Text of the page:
Medical device design control template


  • Requirements, Risk, and Test Management for Medical Device Developers
  • Implementing an effective Risk Management process
  • Facilitate the Medical Device Design Controls with Modern Requirements
  • Watch Now: Move From a Documents-Based Design Control and Risk Management in Medical Device
  • Design and Development Plan Template (Medical Device per ISO 13485 and 21 CFR 820) Free
  • Understanding Medical Device Design Controls: What, Why, and How
  • Requirements, Risk, and Test Management for Medical Device Developers

    Contact Implementing an effective Risk Management process Identifying, estimating, and evaluating your device risks at the right time will increase the quality and safety of the device and can motivate the project members.

    Furthermore, it adds value by decreasing the project risks and avoiding costly late-stage changes. This article will provide you with some tips on implementing — or improving — your effective Risk Management process.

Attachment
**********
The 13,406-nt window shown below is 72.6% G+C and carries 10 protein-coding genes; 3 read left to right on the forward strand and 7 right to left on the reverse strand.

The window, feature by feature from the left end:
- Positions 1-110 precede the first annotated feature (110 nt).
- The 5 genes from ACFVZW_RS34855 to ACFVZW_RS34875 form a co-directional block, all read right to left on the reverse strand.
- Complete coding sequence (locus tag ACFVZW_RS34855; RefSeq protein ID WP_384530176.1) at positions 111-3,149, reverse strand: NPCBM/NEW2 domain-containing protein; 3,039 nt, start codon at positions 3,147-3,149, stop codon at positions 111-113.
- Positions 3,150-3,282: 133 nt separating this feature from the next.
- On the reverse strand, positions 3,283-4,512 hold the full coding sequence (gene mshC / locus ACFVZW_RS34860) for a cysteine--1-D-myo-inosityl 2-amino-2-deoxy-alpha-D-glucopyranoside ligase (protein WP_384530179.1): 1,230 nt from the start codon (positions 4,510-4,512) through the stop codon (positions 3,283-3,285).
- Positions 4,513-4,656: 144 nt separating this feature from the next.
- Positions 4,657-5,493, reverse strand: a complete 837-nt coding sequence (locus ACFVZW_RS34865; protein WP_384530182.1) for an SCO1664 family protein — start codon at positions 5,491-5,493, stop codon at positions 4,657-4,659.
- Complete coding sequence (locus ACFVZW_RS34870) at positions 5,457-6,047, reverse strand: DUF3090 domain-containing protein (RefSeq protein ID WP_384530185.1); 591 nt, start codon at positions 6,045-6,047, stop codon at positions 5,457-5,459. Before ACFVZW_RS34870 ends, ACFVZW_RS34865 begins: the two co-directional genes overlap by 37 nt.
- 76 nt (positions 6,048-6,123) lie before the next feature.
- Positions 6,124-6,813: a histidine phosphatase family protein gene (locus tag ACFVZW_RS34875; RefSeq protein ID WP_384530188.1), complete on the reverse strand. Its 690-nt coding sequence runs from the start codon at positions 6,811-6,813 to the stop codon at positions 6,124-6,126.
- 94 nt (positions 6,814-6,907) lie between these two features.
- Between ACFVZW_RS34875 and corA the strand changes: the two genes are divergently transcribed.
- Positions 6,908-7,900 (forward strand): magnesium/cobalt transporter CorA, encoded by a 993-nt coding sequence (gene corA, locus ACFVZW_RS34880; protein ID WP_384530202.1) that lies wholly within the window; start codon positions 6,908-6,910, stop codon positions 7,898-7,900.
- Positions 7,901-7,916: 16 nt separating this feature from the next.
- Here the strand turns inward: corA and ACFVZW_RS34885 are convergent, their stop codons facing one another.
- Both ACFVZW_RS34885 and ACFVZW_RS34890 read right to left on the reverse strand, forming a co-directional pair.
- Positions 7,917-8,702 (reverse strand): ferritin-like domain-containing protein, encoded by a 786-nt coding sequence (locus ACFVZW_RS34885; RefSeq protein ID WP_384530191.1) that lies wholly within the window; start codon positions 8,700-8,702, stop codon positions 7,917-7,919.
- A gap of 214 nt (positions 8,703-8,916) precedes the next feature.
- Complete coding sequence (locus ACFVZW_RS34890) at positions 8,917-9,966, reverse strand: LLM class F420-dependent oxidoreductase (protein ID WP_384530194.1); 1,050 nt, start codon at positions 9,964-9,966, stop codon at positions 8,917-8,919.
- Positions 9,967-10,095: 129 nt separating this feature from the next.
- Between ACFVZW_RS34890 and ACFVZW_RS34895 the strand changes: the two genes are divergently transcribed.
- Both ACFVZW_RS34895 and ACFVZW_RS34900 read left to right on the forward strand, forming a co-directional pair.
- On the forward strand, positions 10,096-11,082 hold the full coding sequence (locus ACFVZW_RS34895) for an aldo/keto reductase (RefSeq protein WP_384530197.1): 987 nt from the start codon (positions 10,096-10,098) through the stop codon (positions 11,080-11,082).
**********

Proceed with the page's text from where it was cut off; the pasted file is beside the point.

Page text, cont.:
There are several aspects of implementing an effective Risk Management process. One thing is to establish a Risk Management process including usable and operational templates so that the process complies with ISO Another thing is to support the organization when working with the Risk Management process. But the foundation for implementing an effective Risk Management process is to have written procedures and operational templates.

    For the tips in this article, we have assumed that establishing and maintaining procedures and templates is the responsibility of the Design Control Specialist and using the templates and understanding and applying the procedures is the responsibility of the Project Manager.